David Frum conducts a helpful thought experiment, coming up with the best cases for conservative voters vexed with their choices in the presidential race. Frum starts from the point of view that the hypothetical voter is a principled conservative who can’t stand either Trump or Hillary, but is committed to voting anyway. What should she do? Here are some excerpts.

From the case for reluctantly voting Trump:

You remember what elections do. Elections choose governments, and then empower those governments to do certain things and refrain from doing other things. A President Trump will do more of what you want done than a President Hillary Clinton will; and do fewer of the things you wish not to be done. A President Trump will try to lower taxes. A President Hillary Clinton will try to raise them. Trump will lighten financial and environmental regulation. Hillary Clinton will tighten it. Trump will direct government spending in ways you are likely to benefit from. Hillary Clinton will try to redirect money away from you to benefit her supporters instead. You don’t blame the young and the urban from voting to move money from your pocketbook to theirs. But aren’t you equally entitled to vote to protect what you earned and created for yourself and your family? It’s not as if you aren’t paying a lot of taxes already—and seeing much of it vanish God knows where, and to enrich God knows who.

At least for the first two years, President Trump will face a Republican Congress. You have no illusions about that either. You know that Trump cares nothing about conservatism or the Republican Party. He’s poisoned his relationship with the House and Senate leadership. However, he’ll sign their bills! It won’t be dignified. There will be scandals. It’ll never be like Reagan again. But then, you’ll never be 25 again. This is good enough for now.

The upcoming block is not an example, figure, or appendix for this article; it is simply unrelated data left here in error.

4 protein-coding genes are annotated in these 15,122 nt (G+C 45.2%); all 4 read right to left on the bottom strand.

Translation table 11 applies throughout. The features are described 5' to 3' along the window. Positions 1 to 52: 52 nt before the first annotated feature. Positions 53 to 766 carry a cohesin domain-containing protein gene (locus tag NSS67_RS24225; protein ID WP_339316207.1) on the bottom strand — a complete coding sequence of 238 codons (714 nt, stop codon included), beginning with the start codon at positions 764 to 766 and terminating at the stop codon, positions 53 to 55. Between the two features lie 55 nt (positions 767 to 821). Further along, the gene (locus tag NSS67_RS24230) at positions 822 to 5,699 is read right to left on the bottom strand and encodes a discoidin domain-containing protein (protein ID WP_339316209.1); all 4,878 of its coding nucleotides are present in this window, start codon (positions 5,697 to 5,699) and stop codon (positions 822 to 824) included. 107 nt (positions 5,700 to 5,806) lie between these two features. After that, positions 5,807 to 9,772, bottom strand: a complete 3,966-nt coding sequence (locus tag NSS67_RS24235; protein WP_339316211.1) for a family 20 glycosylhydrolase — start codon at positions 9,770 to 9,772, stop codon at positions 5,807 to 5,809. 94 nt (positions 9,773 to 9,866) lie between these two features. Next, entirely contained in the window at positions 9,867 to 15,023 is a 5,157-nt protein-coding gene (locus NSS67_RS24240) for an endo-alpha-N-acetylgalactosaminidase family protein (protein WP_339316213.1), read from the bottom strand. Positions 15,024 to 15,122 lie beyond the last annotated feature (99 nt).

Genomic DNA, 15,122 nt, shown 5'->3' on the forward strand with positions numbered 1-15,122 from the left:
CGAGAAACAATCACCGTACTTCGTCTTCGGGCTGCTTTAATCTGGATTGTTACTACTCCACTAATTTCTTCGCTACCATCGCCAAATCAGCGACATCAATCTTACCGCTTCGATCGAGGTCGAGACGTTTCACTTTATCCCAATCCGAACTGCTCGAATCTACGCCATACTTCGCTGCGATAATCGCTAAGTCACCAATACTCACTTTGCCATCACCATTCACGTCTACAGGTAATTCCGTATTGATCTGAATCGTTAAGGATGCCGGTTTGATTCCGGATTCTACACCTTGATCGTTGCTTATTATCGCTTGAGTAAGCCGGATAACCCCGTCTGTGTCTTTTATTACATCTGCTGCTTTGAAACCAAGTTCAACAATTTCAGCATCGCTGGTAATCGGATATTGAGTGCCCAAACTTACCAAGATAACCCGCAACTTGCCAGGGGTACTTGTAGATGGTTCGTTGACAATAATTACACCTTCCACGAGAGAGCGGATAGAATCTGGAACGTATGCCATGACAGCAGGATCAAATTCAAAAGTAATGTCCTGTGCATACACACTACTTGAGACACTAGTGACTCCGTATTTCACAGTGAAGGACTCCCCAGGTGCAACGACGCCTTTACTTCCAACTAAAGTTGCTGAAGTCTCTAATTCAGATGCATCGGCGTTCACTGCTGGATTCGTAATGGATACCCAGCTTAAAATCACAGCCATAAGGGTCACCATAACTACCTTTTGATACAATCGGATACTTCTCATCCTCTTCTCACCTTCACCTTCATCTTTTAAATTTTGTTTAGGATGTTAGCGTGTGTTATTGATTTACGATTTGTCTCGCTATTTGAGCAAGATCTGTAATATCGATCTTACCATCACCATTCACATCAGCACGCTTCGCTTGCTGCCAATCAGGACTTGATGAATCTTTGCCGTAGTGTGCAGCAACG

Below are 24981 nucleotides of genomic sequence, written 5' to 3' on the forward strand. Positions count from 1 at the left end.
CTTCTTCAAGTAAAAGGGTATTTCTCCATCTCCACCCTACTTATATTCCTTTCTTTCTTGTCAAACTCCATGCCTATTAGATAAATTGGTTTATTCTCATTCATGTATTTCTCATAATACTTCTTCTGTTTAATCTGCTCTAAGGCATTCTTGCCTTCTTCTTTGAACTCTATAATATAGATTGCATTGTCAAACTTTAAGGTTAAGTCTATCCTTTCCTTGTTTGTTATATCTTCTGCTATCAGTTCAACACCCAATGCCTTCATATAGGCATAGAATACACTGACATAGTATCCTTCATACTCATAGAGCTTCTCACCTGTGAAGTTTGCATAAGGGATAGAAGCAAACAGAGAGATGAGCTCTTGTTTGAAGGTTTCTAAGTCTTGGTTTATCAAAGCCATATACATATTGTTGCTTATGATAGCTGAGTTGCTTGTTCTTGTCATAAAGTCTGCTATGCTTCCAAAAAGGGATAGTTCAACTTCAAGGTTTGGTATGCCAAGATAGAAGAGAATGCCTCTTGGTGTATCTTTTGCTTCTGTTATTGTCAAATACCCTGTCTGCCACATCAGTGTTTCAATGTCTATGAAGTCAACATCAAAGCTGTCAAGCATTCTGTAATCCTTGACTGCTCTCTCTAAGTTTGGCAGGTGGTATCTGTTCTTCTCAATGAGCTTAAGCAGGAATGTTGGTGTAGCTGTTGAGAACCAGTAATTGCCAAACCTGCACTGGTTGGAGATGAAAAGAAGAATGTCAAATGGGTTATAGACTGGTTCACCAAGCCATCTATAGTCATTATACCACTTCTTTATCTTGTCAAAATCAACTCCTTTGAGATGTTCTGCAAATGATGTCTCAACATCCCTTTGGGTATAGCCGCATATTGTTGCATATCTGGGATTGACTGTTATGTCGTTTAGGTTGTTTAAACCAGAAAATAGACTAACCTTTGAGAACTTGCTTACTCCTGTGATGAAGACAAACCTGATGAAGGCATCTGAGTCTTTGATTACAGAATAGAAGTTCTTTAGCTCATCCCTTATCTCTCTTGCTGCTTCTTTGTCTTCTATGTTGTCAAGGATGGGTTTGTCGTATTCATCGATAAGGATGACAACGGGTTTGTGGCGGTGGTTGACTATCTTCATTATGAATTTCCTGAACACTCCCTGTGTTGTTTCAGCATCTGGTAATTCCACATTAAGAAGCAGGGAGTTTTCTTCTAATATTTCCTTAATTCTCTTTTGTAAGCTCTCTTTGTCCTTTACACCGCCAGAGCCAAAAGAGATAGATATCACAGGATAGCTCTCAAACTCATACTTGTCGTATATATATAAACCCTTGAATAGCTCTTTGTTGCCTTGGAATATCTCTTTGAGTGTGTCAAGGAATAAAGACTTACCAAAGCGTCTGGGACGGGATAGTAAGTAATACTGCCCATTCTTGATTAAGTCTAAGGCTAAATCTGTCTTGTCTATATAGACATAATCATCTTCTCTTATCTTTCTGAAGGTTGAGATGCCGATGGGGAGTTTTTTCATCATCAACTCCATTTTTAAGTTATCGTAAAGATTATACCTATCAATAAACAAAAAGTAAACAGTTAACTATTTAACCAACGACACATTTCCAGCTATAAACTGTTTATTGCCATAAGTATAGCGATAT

From the case for reluctantly voting third party:

What you want to do is send a distinctly conservative protest against both Hillary Clinton’s progressive ideology and Donald Trump’s con-man narcissism. The bigger the protest vote total, the more respect your conservative ideas can demand in future. Hoist the “Don’t Tread on Me” banner, and check out who else is on the ballot: Libertarian, Independent, or Constitution Party.

From the case for reluctantly voting Clinton:

Do you like Hillary Clinton’s program? No. Do you imagine that she will volunteer concesions to you and your beliefs? No again. Would you count the spoons afterward if Bill Clinton came to dinner? For sure. But can she “do the job”—manage a crisis, pay the bills, respond to hurricanes, face national enemies? Obviously. Look at how she’s coped with that maniac Trump on the debate stage. Couldn’t have been cooler. Despite yourself, you’ve been impressed. She’s smart and tough and open to reason. We could do worse. It’s four years—not even. She’ll perhaps be boxed in by a Republican Congress for the first two years; much more probably so in 2019 and 2020. By then, it’ll be time to try again, this time with a Republican nominee not suffering from a major personality disorder.

But whatever happens, you won’t flinch from the reality of the binary decision. Gestural politics are just ways of evading responsibility. “Don’t blame me, I voted for McMullin.” But choices are judged by their consequences, and the consequences here are stark: If not Hillary, then Trump. If not Trump, then Hillary. Since it can’t be Trump, it must be Hillary. You understand why people might evade that unwelcome reality. But you didn’t get where you are by evading realities. You face them, you meet them, you make the best of them. You’ll hope for the best, but at least you’ll know you did all you could to prevent the worst.

Read the whole thing. There’s more to all of them than I am able to highlight here. If you’re a troubled conservative voter, which one describes you? Did any of Frum’s cases change your mind?